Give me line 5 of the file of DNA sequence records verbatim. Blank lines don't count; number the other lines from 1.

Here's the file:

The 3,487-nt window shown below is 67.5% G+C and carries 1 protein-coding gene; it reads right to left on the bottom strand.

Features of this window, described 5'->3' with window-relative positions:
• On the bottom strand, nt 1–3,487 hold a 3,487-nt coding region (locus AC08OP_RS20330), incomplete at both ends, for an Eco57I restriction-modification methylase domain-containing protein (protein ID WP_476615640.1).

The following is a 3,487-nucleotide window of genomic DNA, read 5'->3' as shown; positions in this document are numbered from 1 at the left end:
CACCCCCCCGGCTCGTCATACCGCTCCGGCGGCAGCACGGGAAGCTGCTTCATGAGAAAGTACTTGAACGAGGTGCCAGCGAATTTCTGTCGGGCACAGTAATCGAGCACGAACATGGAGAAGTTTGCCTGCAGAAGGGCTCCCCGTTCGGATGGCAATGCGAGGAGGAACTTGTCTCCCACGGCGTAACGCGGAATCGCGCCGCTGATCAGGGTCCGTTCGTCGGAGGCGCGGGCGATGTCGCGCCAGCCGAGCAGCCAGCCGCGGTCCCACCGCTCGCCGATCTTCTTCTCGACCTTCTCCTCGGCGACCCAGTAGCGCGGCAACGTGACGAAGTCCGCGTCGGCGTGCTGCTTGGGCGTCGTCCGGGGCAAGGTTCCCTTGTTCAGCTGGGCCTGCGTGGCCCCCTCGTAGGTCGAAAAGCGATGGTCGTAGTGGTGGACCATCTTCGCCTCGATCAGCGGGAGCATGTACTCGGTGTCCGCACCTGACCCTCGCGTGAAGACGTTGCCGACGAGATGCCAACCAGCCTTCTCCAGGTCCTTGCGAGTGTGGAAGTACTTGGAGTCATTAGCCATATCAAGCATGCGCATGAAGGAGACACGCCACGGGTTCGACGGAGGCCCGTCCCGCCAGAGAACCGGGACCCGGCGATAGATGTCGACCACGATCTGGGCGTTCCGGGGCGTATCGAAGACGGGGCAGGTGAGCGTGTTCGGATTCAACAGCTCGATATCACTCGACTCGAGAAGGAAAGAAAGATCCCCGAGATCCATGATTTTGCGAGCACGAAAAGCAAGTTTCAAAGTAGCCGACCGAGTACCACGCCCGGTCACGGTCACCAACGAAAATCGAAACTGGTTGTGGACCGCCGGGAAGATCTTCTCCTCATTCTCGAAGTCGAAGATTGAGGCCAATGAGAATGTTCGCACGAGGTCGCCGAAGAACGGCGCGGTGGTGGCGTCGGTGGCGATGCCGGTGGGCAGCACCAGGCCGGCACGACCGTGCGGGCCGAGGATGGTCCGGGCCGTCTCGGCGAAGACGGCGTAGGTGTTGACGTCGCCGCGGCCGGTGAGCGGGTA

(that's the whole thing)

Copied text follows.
CACCCCCCCGGCTCGTCATACCGCTCCGGCGGCAGCACGGGAAGCTGCTTCATGAGAAAGTACTTGAACGAGGTGCCAGCGAATTTCTGTCGGGCACAGTAATCGAGCACGAACATGGAGAAGTTTGCCTGCAGAAGGGCTCCCCGTTCGGATGGCAATGCGAGGAGGAACTTGTCTCCCACGGCGTAACGCGGAATCGCGCCGCTGATCAGGGTCCGTTCGTCGGAGGCGCGGGCGATGTCGCGCCAGCCGAGCAGCCAGCCGCGGTCCCACCGCTCGCCGATCTTCTTCTCGACCTTCTCCTCGGCGACCCAGTAGCGCGGCAACGTGACGAAGTCCGCGTCGGCGTGCTGCTTGGGCGTCGTCCGGGGCAAGGTTCCCTTGTTCAGCTGGGCCTGCGTGGCCCCCTCGTAGGTCGAAAAGCGATGGTCGTAGTGGTGGACCATCTTCGCCTCGATCAGCGGGAGCATGTACTCGGTGTCCGCACCTGACCCTCGCGTGAAGACGTTGCCGACGAGATGCCAACCAGCCTTCTCCAGGTCCTTGCGAGTGTGGAAGTACTTGGAGTCATTAGCCATATCAAGCATGCGCATGAAGGAGACACGCCACGGGTTCGACGGAGGCCCGTCCCGCCAGAGAACCGGGACCCGGCGATAGATGTCGACCACGATCTGGGCGTTCCGGGGCGTATCGAAGACGGGGCAGGTGAGCGTGTTCGGATTCAACAGCTCGATATCACTCGACTCGAGAAGGAAAGAAAGATCCCCGAGATCCATGATTTTGCGAGCACGAAAAGCAAGTTTCAAAGTAGCCGACCGAGTACCACGCCCGGTCACGGTCACCAACGAAAATCGAAACTGGTTGTGGACCGCCGGGAAGATCTTCTCCTCATTCTCGAAGTCGAAGATTGAGGCCAATGAGAATGTTCGCACGAGGTCGCCGAAGAACGGCGCGGTGGTGGCGTCGGTGGCGATGCCGGTGGGCAGCACCAGGCCGGCACGACCGTGCGGGCCGAGGATGGTCCGGGCCGTCTCGGCGAAGACGGCGTAGGTGTTGACGTCGCCGCGGCCGGTGAGCGGGTA